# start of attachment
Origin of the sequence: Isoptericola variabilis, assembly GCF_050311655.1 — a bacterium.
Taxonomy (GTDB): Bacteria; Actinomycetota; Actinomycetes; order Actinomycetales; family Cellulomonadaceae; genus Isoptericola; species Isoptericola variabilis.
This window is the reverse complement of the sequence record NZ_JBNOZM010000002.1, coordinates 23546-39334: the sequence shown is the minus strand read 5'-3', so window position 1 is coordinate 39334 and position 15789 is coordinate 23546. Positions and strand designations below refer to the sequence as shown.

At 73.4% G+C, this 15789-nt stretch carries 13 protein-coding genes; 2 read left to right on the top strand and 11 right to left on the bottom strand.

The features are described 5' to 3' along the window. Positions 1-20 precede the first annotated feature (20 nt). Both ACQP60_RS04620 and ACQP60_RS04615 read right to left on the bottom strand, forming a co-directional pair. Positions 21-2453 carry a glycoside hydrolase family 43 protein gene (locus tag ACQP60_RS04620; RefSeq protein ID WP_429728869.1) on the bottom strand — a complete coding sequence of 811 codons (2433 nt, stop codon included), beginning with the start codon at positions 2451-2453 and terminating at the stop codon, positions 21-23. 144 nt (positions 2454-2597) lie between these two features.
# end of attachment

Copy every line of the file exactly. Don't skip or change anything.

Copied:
Origin of the sequence: Isoptericola variabilis, assembly GCF_050311655.1 — a bacterium.
Taxonomy (GTDB): Bacteria; Actinomycetota; Actinomycetes; order Actinomycetales; family Cellulomonadaceae; genus Isoptericola; species Isoptericola variabilis.
This window is the reverse complement of the sequence record NZ_JBNOZM010000002.1, coordinates 23546-39334: the sequence shown is the minus strand read 5'-3', so window position 1 is coordinate 39334 and position 15789 is coordinate 23546. Positions and strand designations below refer to the sequence as shown.

At 73.4% G+C, this 15789-nt stretch carries 13 protein-coding genes; 2 read left to right on the top strand and 11 right to left on the bottom strand.

The features are described 5' to 3' along the window. Positions 1-20 precede the first annotated feature (20 nt). Both ACQP60_RS04620 and ACQP60_RS04615 read right to left on the bottom strand, forming a co-directional pair. Positions 21-2453 carry a glycoside hydrolase family 43 protein gene (locus tag ACQP60_RS04620; RefSeq protein ID WP_429728869.1) on the bottom strand — a complete coding sequence of 811 codons (2433 nt, stop codon included), beginning with the start codon at positions 2451-2453 and terminating at the stop codon, positions 21-23. 144 nt (positions 2454-2597) lie between these two features.